If you trade, have a place of business or property in Scotland, think caveats!

Any business which trades, has a place of business or any property interests in Scotland can lodge a “caveat” with the Scottish Courts. This obliges the Court to give advance notice to the business (or more usually, its solicitor) that certain orders including interim interdicts (interim injunctions) and interim winding up orders of Scottish registered companies, are being sought against them.

The granting of such orders can have significant implications for businesses. If no caveats have been lodged the order can be made without you having any opportunity to object before the order is granted. You will only become aware of the order when it is served, at which point it must be complied with. Challenging an order already in place is more difficult than opposing the application when it is first made. We therefore strongly recommend that all clients with any Scottish interests lodge caveats to ensure that they receive advance notice of any such application.

Key features:

  • They apply to certain interim orders including interdict (injunction), winding up and administration.
  • Can be lodged in the name of limited companies, partnerships, LLPs, trustees etc.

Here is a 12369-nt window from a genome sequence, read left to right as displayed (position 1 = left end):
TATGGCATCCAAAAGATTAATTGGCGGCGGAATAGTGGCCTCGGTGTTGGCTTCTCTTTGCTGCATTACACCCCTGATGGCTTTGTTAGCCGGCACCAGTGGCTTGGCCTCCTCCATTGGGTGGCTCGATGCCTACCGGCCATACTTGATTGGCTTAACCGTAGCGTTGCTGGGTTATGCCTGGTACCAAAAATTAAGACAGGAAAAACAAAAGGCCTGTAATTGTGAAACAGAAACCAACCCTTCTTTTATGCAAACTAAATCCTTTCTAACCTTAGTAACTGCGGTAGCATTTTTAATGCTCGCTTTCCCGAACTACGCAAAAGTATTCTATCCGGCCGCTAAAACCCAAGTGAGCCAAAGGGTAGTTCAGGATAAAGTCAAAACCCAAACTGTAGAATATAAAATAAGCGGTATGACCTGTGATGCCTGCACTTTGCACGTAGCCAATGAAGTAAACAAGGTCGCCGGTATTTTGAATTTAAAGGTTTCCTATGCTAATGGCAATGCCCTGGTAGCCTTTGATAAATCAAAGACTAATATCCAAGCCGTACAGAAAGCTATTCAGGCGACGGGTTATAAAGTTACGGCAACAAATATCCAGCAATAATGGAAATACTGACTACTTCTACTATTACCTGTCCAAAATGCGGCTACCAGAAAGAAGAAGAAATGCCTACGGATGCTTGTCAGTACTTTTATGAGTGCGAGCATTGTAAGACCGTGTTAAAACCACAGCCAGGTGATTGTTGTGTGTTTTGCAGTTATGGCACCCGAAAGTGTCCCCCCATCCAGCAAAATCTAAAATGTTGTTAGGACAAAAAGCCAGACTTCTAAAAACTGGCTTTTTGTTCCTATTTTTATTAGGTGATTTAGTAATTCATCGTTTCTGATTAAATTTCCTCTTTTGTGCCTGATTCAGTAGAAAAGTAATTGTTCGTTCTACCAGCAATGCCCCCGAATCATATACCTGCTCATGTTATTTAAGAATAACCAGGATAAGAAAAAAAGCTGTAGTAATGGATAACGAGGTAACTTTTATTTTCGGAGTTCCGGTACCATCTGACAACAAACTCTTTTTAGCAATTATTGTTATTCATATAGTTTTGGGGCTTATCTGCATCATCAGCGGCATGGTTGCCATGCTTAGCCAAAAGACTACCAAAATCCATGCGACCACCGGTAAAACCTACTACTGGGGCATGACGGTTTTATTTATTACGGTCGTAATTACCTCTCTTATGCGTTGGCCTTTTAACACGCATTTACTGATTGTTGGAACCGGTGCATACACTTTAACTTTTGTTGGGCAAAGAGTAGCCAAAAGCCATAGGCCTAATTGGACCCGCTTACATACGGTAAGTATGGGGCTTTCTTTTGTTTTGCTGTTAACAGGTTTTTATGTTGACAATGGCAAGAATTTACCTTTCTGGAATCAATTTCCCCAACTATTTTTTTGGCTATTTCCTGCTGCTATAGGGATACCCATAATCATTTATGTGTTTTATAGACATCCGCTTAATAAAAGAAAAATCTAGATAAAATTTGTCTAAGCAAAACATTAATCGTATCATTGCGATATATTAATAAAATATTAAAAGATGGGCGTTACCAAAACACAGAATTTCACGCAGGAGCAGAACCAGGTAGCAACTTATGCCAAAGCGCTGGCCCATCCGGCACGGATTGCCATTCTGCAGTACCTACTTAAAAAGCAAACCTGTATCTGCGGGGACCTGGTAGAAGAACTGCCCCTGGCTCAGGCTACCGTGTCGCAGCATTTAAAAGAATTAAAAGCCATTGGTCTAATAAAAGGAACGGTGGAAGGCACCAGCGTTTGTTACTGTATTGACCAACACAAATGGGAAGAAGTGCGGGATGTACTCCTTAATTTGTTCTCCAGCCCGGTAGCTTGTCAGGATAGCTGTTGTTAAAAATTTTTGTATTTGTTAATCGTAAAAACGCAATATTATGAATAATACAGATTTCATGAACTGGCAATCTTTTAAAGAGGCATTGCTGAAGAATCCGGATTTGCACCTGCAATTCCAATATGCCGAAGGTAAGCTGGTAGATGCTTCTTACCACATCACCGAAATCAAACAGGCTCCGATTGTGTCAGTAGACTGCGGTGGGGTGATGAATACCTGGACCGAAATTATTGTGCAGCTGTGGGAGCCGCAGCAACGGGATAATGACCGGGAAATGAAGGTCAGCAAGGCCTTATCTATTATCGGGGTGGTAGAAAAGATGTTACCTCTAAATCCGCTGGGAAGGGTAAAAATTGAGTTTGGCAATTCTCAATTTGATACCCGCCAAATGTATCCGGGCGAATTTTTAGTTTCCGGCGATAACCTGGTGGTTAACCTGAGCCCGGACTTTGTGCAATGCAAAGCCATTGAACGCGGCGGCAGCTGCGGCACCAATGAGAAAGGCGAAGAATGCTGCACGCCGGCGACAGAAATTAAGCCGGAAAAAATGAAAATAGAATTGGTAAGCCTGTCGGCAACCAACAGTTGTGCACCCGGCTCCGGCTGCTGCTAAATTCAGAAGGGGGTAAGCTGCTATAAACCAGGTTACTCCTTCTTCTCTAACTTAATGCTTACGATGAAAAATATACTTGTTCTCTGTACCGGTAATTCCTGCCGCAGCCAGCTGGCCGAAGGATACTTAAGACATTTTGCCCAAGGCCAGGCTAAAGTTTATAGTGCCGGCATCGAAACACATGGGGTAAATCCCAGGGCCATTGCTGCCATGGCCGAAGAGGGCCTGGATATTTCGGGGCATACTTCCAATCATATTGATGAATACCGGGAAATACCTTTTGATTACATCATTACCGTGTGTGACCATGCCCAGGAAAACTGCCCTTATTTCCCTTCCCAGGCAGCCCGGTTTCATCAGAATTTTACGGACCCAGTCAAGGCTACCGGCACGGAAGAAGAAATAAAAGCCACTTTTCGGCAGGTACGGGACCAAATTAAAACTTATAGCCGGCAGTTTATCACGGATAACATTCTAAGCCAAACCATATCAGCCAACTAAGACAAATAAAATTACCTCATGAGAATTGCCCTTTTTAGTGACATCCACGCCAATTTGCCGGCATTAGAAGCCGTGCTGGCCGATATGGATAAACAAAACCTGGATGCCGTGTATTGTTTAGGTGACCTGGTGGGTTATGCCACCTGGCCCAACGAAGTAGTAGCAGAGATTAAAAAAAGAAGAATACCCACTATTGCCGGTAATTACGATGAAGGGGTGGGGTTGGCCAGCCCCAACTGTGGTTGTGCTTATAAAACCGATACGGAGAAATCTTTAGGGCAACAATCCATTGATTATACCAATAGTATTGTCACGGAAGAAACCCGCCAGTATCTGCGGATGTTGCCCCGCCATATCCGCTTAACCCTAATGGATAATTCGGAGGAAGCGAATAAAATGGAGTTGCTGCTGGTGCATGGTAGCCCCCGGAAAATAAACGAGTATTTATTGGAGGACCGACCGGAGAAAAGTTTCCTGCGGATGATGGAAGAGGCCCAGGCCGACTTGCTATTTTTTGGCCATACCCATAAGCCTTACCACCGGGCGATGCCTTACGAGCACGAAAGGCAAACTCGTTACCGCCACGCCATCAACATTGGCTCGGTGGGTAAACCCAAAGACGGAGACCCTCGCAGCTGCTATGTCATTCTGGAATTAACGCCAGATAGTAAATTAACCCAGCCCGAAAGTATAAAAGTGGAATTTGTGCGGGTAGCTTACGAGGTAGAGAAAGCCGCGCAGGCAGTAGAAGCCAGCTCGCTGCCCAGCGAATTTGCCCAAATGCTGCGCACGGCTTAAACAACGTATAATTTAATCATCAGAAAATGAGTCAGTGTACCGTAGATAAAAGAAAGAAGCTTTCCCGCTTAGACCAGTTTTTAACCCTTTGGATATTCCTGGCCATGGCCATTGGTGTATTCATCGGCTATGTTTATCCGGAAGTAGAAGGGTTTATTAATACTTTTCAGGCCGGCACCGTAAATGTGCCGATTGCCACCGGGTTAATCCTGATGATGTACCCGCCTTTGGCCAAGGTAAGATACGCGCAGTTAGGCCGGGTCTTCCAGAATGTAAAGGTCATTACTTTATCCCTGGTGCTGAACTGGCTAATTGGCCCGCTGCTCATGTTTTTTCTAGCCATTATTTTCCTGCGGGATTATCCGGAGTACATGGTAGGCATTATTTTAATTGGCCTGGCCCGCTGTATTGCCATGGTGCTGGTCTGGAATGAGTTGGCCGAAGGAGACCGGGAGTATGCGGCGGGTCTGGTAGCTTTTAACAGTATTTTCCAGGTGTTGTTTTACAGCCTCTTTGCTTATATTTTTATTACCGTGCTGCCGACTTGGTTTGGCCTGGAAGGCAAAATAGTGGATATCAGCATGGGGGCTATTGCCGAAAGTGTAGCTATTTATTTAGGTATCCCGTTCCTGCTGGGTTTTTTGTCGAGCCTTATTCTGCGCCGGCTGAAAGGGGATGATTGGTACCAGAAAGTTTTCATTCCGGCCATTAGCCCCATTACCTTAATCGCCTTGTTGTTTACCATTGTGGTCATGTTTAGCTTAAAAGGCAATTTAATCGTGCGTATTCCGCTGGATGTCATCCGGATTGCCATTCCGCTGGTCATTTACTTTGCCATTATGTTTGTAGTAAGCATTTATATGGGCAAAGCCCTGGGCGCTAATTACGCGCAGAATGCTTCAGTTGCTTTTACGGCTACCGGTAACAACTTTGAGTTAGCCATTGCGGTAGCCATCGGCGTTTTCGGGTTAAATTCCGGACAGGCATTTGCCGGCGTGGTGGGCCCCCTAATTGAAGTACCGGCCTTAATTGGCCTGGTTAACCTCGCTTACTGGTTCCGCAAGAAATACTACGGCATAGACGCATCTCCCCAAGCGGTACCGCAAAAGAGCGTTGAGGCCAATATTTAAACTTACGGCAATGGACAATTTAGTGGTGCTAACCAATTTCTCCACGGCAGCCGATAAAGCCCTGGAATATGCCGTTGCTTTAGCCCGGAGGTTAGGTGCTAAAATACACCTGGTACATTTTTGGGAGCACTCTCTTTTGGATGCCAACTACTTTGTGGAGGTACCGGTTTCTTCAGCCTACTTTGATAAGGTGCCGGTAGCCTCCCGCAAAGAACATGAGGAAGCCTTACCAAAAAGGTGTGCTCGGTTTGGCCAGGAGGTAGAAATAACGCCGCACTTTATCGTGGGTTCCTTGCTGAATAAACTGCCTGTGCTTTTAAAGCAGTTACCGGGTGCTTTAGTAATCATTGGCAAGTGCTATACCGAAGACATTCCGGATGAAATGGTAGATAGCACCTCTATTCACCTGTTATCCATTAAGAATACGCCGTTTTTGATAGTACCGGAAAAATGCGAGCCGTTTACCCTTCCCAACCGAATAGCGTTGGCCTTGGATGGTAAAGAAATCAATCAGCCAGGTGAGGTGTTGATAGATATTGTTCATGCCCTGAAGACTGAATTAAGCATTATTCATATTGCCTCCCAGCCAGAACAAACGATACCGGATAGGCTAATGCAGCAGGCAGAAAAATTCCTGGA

• If one is in place and a third party applies to court for the relevant order the caveat is “triggered” and the court contacts the solicitor named on the caveat to let them know about the application (even out of hours), to allow them the opportunity to take instructions in advance of the hearing, and to oppose the application.
  • The hearing usually takes place about 24 hours after notification, although that period can be shorter or longer depending on circumstances.
  • Caveats cost only £90 each plus Court fees (currently £45 in the Court of Session and £34 in each Sheriff Court) and last for one year.
  • Can be lodged in the Court of Session, which has jurisdiction over all of Scotland, and in the Sheriff Court local to their location or property interest essentially in any Scottish court in which the business may be sued. We recommend lodging in both.

Caveats present a simple, inexpensive means of managing risk. They mean that businesses receive advance notice of, and therefore an opportunity to deal with, orders that could have far reaching implications.